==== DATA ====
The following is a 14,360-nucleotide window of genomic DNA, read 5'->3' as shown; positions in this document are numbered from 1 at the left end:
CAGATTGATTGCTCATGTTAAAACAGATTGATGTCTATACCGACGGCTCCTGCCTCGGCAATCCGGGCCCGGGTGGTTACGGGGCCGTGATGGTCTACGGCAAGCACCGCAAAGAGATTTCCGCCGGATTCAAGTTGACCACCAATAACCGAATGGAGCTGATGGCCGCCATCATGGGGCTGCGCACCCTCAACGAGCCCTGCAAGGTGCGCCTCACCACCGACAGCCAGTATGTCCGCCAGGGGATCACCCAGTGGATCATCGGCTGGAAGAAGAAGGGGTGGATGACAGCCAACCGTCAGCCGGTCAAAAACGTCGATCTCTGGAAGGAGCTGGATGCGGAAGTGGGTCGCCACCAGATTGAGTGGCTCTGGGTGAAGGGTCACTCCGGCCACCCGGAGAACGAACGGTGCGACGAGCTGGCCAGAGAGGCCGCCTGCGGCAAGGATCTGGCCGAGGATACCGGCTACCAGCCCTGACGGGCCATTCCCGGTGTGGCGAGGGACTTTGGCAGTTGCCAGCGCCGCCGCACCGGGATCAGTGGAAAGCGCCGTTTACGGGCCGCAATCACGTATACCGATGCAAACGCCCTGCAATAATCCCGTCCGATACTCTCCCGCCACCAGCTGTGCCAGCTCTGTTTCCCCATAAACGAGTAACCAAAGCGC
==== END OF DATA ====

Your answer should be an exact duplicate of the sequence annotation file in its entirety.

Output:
The following is a 14,360-nucleotide window of genomic DNA, read 5'->3' as shown; positions in this document are numbered from 1 at the left end:
CAGATTGATTGCTCATGTTAAAACAGATTGATGTCTATACCGACGGCTCCTGCCTCGGCAATCCGGGCCCGGGTGGTTACGGGGCCGTGATGGTCTACGGCAAGCACCGCAAAGAGATTTCCGCCGGATTCAAGTTGACCACCAATAACCGAATGGAGCTGATGGCCGCCATCATGGGGCTGCGCACCCTCAACGAGCCCTGCAAGGTGCGCCTCACCACCGACAGCCAGTATGTCCGCCAGGGGATCACCCAGTGGATCATCGGCTGGAAGAAGAAGGGGTGGATGACAGCCAACCGTCAGCCGGTCAAAAACGTCGATCTCTGGAAGGAGCTGGATGCGGAAGTGGGTCGCCACCAGATTGAGTGGCTCTGGGTGAAGGGTCACTCCGGCCACCCGGAGAACGAACGGTGCGACGAGCTGGCCAGAGAGGCCGCCTGCGGCAAGGATCTGGCCGAGGATACCGGCTACCAGCCCTGACGGGCCATTCCCGGTGTGGCGAGGGACTTTGGCAGTTGCCAGCGCCGCCGCACCGGGATCAGTGGAAAGCGCCGTTTACGGGCCGCAATCACGTATACCGATGCAAACGCCCTGCAATAATCCCGTCCGATACTCTCCCGCCACCAGCTGTGCCAGCTCTGTTTCCCCATAAACGAGTAACCAAAGCGC